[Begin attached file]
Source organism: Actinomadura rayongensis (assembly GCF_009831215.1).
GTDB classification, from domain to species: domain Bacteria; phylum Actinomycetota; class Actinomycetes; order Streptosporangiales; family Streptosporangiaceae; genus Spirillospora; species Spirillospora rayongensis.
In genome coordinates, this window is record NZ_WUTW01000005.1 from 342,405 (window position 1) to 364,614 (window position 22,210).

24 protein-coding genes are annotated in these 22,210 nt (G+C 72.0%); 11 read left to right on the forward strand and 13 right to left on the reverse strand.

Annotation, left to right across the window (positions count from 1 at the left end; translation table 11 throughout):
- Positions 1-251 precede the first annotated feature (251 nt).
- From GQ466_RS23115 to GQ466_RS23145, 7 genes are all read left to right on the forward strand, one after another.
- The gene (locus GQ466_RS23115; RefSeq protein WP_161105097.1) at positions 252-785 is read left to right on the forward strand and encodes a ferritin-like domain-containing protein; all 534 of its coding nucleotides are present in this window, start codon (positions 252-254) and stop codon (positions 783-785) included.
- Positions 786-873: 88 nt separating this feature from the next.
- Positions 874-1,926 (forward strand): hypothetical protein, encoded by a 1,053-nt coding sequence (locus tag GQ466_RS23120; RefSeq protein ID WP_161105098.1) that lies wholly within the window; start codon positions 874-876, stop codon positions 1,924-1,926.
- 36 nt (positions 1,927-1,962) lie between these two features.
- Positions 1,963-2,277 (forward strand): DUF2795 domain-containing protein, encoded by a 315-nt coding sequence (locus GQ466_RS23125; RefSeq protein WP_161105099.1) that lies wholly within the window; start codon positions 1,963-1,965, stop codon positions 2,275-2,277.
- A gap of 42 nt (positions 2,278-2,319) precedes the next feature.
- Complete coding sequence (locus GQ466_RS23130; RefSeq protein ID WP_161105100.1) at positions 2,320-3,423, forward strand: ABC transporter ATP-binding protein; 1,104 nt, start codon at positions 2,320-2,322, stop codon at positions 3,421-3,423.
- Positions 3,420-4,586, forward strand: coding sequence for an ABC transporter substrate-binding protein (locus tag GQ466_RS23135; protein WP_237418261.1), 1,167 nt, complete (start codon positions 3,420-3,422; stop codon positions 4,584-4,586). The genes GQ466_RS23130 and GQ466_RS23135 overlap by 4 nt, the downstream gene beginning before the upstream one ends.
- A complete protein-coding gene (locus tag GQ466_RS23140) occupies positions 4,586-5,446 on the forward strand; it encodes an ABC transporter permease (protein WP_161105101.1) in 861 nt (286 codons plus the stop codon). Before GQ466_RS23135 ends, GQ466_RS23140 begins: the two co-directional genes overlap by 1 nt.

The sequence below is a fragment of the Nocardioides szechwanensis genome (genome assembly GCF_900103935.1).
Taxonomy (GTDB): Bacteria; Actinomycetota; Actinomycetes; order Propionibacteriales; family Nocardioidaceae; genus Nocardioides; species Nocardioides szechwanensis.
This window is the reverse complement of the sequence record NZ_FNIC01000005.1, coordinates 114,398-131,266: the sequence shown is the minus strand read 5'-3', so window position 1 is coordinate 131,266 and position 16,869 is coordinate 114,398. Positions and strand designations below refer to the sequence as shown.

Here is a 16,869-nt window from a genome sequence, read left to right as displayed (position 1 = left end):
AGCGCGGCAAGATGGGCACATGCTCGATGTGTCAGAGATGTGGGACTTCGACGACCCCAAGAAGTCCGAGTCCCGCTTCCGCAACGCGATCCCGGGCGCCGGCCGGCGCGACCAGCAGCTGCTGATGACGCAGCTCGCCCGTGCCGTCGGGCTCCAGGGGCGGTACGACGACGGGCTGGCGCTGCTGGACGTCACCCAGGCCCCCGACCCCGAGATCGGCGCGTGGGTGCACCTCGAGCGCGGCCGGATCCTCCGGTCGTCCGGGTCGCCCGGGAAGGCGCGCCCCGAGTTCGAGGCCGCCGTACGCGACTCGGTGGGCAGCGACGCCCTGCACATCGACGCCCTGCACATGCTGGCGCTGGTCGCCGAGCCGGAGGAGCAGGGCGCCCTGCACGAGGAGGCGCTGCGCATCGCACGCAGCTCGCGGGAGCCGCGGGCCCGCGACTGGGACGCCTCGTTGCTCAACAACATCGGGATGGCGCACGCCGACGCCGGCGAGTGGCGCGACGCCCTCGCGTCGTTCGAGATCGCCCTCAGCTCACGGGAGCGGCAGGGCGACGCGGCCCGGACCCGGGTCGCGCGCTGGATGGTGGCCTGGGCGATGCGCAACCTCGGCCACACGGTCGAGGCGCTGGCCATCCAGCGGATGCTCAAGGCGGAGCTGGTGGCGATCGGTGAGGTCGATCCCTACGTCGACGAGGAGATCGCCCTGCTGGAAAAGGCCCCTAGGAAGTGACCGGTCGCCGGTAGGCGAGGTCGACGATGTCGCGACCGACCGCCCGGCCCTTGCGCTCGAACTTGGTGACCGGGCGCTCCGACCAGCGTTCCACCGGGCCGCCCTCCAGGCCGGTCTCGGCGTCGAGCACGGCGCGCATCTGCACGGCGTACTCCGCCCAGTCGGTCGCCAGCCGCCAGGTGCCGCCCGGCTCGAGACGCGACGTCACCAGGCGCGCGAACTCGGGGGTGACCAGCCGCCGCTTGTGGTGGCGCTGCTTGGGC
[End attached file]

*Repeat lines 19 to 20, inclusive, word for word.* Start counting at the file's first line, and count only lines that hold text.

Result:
This window is the reverse complement of the sequence record NZ_FNIC01000005.1, coordinates 114,398-131,266: the sequence shown is the minus strand read 5'-3', so window position 1 is coordinate 131,266 and position 16,869 is coordinate 114,398. Positions and strand designations below refer to the sequence as shown.

Here is a 16,869-nt window from a genome sequence, read left to right as displayed (position 1 = left end):